specific heat capacity of water
Heat Capacity of Water. One of water’s most significant properties is that it takes a lot of heat to it to make it get hot. Precisely, water has to absorb 4,184 Joules of heat for the temperature of one kilogram of water to increase 1 degree celsius (°C). For comparison sake, it only takes 385 Joules of heat to raise 1 kilogram of copper 1°C.
Sponsored Links. Specific heat capacity (C) is the amount of heat required to change the temperature of a mass unit of a substance by one degree. When calculating mass and volume flow in a water heating systems at higher temperature – the specific heat (= heat capacity) should be corrected according the figures and tables below.
Specific Heat. The specific heat of water is 1 calorie/gram °C = 4.186 joule/gram °C which is higher than any other common substance. As a result, water plays a very important role in temperature regulation. The specific heat per gram for water is much higher than that …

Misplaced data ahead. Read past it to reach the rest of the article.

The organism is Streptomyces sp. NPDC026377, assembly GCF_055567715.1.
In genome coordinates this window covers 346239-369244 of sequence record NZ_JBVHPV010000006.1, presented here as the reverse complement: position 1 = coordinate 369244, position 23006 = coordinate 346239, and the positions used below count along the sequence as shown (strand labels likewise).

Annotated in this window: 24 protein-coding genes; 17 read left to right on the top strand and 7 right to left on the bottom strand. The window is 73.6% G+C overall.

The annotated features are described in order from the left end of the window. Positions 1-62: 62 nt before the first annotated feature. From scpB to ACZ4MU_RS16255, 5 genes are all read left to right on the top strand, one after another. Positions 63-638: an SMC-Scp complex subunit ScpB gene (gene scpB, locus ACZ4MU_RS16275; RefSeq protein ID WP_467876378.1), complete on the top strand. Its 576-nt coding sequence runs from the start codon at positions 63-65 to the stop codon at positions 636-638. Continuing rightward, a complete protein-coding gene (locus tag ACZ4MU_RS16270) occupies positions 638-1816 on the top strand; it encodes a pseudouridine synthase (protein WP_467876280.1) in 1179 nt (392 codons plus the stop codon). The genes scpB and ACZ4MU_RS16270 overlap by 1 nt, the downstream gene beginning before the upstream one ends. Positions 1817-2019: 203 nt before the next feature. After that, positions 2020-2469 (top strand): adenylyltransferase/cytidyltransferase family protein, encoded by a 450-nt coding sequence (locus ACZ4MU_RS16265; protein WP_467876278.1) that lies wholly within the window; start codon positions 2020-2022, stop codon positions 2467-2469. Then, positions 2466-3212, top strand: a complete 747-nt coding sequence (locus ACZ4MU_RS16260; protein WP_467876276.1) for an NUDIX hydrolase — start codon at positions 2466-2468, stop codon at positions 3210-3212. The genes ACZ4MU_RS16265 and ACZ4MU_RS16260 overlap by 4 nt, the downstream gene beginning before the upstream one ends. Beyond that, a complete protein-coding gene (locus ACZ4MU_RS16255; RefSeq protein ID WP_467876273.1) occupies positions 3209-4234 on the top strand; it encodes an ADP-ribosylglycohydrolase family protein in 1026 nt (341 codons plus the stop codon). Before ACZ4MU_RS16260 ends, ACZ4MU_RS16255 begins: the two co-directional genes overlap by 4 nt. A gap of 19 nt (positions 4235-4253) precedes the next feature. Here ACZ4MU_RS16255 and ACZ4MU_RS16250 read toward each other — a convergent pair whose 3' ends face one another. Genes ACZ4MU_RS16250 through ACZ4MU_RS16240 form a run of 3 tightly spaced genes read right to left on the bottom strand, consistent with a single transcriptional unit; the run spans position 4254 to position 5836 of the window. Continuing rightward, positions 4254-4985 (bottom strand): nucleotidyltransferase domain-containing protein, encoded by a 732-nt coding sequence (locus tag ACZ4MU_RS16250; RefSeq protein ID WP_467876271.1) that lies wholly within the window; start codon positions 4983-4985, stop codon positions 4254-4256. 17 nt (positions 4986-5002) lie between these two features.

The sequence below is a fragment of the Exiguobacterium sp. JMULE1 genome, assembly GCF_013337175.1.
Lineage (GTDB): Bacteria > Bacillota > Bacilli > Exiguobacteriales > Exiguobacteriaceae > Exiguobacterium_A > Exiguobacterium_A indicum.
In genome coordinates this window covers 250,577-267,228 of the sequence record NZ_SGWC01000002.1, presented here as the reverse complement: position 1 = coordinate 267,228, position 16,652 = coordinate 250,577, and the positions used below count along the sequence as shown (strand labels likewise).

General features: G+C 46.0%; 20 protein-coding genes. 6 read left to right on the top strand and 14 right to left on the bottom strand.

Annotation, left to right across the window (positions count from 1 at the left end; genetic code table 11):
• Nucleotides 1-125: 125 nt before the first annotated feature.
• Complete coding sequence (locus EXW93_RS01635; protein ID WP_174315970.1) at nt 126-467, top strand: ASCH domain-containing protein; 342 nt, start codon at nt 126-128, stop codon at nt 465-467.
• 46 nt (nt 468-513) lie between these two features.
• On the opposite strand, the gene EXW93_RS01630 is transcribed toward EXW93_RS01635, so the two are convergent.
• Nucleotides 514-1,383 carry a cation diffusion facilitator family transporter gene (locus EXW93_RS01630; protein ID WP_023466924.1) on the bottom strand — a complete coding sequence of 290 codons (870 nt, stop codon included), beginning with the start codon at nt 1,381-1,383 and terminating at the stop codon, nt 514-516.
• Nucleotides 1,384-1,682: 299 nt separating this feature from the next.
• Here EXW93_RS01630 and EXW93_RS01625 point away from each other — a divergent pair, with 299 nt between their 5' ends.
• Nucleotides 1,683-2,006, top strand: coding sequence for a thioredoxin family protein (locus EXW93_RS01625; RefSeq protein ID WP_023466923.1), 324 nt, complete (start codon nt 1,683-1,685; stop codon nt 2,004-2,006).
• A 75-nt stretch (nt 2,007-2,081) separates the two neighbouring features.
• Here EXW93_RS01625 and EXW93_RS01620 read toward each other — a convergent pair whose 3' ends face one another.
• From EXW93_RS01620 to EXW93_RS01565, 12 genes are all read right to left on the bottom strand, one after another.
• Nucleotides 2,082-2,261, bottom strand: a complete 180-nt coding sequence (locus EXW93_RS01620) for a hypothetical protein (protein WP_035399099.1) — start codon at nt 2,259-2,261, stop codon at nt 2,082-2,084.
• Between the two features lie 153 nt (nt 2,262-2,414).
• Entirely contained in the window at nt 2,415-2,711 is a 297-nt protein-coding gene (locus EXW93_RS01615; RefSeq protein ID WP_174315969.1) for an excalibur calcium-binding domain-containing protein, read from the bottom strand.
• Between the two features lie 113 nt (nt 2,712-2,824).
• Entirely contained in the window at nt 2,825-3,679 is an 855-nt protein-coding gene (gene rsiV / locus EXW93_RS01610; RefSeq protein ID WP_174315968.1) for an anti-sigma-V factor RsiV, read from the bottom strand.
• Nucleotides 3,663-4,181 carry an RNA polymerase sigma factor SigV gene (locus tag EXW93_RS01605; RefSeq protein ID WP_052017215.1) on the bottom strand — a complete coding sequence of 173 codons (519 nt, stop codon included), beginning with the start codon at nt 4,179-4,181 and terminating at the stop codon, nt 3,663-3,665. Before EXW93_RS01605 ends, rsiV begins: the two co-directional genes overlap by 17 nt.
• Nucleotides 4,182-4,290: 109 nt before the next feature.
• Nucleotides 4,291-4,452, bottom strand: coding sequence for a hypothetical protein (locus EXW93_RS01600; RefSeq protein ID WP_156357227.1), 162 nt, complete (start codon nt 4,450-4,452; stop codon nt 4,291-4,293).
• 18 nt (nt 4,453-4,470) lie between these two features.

Solubility in water: N/A
Specific Heat capacity of water. This means it takes 4.2 joules of energy to raise 1 gram (or 1 milliliter if you’d rather think of the equivalent volume of 1 gram of water) of water by 1 degree Celsius. This is actually quite large. The specific heat capacity of water vapor at room temperature is also higher than most other materials.
This implies that it takes 4.2 joules of energy to raise 1 gram of water by 1 degree Celsius. This value for Cp is actually quite large. This (1 cal/g.deg) is the specific heat of water as a liquid or specific heat capacity of liquid water. One calorie= 4.184 joules; 1 joule= 1 kg(m)2(s)-2 = 0.239005736 calorie.
Specific Heat and Heat Capacity. Some common specific heats and heat capacities: Substance S (J/g 0 C) C (J/ 0 C) for 100 g Air 1.01 101 Aluminum 0.902 90.2 Copper 0.385 38.5 Gold 0.129 12.9 Iron 0.450 45.0 Mercury 0.140 14.0 NaCl 0.864 86.4 Ice 2..03 203 Water 4.179 417.9 Consider
Thermal properties of water – density, freezing temperature, boiling temperature, latent heat of melting, latent heat of evaporation, critical temperature and more. Thermodynamic properties of water: Boiling temperature (at 101.325 kPa): 99.974 °C = 211.953 °F Bulk modulus elasticity: 2.15 x 10 9 Pa